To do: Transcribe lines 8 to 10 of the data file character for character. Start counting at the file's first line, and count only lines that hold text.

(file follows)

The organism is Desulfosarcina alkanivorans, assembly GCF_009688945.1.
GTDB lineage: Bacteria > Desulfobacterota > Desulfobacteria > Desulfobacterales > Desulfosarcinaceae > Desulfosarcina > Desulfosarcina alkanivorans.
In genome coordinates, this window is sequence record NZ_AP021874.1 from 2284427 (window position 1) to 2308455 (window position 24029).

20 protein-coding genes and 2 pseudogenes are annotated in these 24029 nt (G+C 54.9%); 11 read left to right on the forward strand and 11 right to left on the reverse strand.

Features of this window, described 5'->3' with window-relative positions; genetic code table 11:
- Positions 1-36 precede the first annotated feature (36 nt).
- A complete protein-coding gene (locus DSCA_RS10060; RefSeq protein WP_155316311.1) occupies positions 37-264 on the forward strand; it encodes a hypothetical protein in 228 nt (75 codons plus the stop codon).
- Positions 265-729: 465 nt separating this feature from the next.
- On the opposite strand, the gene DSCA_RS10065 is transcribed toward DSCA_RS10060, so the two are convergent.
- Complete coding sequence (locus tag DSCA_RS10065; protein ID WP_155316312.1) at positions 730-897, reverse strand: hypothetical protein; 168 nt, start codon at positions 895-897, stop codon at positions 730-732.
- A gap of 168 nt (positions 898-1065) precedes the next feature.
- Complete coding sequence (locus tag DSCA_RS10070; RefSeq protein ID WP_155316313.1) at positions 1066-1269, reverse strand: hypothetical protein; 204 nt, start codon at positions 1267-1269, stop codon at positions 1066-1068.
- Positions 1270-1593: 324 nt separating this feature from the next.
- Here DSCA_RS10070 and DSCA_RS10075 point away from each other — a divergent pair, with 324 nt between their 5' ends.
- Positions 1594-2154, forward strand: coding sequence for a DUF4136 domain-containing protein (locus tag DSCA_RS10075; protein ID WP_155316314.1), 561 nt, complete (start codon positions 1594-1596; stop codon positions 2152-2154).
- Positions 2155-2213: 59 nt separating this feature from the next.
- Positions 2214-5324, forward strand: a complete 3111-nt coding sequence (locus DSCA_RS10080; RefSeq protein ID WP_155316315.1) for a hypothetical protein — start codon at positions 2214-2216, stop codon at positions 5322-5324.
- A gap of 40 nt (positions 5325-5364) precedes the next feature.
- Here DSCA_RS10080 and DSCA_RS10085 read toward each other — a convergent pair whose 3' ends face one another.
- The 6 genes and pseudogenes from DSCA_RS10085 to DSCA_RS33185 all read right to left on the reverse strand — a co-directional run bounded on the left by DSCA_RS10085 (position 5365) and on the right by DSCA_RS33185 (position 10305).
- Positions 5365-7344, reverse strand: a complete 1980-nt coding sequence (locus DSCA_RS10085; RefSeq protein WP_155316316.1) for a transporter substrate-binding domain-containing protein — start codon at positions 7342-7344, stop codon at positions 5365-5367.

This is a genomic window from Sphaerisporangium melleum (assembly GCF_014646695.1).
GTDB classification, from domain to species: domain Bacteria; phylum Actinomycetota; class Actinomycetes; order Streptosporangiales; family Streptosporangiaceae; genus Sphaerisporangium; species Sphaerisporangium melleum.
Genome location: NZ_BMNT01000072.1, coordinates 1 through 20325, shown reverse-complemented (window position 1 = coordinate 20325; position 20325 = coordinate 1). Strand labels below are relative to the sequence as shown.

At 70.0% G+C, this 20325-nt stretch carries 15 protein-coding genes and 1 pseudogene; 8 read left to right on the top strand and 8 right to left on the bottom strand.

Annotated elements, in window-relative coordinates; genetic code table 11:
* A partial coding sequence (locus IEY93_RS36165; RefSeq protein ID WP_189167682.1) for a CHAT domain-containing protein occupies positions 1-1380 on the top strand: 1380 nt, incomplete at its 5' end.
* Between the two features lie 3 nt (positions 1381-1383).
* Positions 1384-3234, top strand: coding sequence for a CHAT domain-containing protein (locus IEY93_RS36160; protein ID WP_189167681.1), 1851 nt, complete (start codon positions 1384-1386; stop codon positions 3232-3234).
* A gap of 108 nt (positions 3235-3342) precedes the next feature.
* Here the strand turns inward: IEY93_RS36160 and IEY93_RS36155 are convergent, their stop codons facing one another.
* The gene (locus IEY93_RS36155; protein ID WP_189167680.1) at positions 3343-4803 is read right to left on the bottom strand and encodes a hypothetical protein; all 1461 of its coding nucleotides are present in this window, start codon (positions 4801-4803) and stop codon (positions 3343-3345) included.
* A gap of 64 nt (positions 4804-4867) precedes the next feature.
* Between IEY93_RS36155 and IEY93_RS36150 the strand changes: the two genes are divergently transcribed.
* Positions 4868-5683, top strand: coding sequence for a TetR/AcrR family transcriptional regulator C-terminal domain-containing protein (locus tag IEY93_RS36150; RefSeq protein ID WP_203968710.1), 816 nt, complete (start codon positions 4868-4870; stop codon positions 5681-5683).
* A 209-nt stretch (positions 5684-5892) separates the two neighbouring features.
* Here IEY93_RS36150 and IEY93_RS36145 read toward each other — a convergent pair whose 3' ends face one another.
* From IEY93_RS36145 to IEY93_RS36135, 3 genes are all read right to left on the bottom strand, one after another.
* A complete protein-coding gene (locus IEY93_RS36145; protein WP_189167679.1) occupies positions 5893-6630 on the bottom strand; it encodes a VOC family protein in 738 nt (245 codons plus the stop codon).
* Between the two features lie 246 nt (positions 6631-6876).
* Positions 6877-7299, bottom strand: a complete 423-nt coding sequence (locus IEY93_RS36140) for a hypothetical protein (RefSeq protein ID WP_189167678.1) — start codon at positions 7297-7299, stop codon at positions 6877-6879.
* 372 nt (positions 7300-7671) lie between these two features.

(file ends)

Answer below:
- Positions 265-729: 465 nt separating this feature from the next.
- On the opposite strand, the gene DSCA_RS10065 is transcribed toward DSCA_RS10060, so the two are convergent.
- Complete coding sequence (locus tag DSCA_RS10065; protein ID WP_155316312.1) at positions 730-897, reverse strand: hypothetical protein; 168 nt, start codon at positions 895-897, stop codon at positions 730-732.